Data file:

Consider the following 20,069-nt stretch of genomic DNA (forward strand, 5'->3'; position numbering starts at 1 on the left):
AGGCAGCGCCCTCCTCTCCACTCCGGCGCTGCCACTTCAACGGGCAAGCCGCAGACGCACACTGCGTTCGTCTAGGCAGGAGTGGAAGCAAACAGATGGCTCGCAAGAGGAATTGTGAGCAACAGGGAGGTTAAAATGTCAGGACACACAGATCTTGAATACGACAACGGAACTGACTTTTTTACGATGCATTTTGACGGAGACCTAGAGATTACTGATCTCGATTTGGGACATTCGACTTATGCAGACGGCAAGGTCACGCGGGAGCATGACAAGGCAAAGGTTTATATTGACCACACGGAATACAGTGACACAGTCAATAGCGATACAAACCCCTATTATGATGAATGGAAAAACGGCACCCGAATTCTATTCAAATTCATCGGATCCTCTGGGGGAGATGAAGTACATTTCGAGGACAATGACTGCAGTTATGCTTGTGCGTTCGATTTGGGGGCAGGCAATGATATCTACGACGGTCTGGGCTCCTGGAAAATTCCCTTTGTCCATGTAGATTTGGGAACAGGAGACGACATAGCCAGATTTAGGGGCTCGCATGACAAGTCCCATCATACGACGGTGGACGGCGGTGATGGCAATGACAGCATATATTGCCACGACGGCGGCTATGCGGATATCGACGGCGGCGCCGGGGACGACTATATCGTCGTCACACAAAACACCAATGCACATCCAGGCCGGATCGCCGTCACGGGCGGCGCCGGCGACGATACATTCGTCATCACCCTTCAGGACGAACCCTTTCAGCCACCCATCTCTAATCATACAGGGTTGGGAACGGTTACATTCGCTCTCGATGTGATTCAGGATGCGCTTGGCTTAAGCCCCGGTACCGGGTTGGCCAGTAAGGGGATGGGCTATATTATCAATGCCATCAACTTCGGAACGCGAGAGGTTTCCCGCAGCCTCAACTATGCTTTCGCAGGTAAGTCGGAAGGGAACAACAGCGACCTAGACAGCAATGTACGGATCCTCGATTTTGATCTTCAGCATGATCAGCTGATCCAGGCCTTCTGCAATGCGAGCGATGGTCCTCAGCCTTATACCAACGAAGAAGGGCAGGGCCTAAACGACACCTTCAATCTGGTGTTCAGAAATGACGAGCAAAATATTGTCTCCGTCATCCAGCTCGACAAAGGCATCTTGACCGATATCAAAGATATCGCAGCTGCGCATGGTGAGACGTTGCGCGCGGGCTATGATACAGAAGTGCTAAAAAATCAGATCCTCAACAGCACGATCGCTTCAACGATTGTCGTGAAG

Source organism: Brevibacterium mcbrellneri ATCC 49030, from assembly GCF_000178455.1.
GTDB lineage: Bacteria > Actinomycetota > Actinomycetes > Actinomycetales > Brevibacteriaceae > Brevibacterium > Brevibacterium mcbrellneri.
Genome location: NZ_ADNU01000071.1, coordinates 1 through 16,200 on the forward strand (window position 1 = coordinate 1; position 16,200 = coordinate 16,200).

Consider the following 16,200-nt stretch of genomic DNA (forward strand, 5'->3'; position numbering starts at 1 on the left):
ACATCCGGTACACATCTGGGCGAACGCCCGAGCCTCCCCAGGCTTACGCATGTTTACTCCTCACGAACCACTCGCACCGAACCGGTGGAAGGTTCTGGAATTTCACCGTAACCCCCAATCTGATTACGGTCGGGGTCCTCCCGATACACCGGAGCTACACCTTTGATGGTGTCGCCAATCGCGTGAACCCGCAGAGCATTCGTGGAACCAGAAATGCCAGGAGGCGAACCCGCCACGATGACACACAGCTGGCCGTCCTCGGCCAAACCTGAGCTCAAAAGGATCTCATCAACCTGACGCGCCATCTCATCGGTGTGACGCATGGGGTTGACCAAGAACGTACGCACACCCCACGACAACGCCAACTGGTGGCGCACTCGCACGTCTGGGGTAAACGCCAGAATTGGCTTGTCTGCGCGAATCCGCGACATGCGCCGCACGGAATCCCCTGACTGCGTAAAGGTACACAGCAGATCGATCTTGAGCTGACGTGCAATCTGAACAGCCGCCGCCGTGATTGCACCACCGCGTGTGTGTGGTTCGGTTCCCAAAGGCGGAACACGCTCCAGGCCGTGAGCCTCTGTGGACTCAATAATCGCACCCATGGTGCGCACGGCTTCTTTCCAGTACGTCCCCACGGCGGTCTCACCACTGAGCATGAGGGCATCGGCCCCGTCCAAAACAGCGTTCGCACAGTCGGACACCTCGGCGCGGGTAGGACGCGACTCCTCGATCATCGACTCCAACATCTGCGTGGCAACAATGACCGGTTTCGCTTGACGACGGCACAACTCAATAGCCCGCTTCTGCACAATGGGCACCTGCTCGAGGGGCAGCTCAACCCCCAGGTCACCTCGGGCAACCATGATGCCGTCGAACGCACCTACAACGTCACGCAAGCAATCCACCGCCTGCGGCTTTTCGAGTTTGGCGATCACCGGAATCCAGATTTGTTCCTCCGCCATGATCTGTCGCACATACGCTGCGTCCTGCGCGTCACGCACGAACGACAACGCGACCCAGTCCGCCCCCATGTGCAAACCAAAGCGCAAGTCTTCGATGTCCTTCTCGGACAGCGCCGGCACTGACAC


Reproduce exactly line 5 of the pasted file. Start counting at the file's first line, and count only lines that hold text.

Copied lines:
Genome location: NZ_ADNU01000071.1, coordinates 1 through 16,200 on the forward strand (window position 1 = coordinate 1; position 16,200 = coordinate 16,200).